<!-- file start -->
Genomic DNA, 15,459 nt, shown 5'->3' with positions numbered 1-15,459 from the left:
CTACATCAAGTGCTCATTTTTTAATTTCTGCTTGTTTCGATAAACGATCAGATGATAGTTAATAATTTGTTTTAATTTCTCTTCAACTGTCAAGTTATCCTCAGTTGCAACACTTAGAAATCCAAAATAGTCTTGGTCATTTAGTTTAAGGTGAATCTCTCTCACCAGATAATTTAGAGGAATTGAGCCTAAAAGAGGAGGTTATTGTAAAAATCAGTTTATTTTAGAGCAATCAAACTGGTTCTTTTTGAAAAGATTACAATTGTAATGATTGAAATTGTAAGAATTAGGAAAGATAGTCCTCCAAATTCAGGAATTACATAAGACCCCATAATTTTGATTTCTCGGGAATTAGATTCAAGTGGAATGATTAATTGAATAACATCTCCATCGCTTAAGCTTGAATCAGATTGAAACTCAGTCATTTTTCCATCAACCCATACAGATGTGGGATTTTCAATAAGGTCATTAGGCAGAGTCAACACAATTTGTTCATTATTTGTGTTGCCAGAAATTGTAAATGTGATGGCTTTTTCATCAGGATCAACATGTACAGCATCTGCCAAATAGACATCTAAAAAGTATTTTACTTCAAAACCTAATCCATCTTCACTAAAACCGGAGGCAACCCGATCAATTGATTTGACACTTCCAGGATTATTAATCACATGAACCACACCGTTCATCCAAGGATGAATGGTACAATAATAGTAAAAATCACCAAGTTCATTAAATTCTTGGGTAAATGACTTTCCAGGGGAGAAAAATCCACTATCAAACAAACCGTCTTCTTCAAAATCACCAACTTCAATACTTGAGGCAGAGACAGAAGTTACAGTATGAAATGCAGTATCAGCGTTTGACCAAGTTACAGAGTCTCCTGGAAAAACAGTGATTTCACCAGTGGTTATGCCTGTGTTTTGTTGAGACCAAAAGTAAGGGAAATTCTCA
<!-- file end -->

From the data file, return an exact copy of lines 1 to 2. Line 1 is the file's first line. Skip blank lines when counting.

Genomic DNA, 15,459 nt, shown 5'->3' with positions numbered 1-15,459 from the left:
CTACATCAAGTGCTCATTTTTTAATTTCTGCTTGTTTCGATAAACGATCAGATGATAGTTAATAATTTGTTTTAATTTCTCTTCAACTGTCAAGTTATCCTCAGTTGCAACACTTAGAAATCCAAAATAGTCTTGGTCATTTAGTTTAAGGTGAATCTCTCTCACCAGATAATTTAGAGGAATTGAGCCTAAAAGAGGAGGTTATTGTAAAAATCAGTTTATTTTAGAGCAATCAAACTGGTTCTTTTTGAAAAGATTACAATTGTAATGATTGAAATTGTAAGAATTAGGAAAGATAGTCCTCCAAATTCAGGAATTACATAAGACCCCATAATTTTGATTTCTCGGGAATTAGATTCAAGTGGAATGATTAATTGAATAACATCTCCATCGCTTAAGCTTGAATCAGATTGAAACTCAGTCATTTTTCCATCAACCCATACAGATGTGGGATTTTCAATAAGGTCATTAGGCAGAGTCAACACAATTTGTTCATTATTTGTGTTGCCAGAAATTGTAAATGTGATGGCTTTTTCATCAGGATCAACATGTACAGCATCTGCCAAATAGACATCTAAAAAGTATTTTACTTCAAAACCTAATCCATCTTCACTAAAACCGGAGGCAACCCGATCAATTGATTTGACACTTCCAGGATTATTAATCACATGAACCACACCGTTCATCCAAGGATGAATGGTACAATAATAGTAAAAATCACCAAGTTCATTAAATTCTTGGGTAAATGACTTTCCAGGGGAGAAAAATCCACTATCAAACAAACCGTCTTCTTCAAAATCACCAACTTCAATACTTGAGGCAGAGACAGAAGTTACAGTATGAAATGCAGTATCAGCGTTTGACCAAGTTACAGAGTCTCCTGGAAAAACAGTGATTTCACCAGTGGTTATGCCTGTGTTTTGTTGAGACCAAAAGTAAGGGAAATTCTCA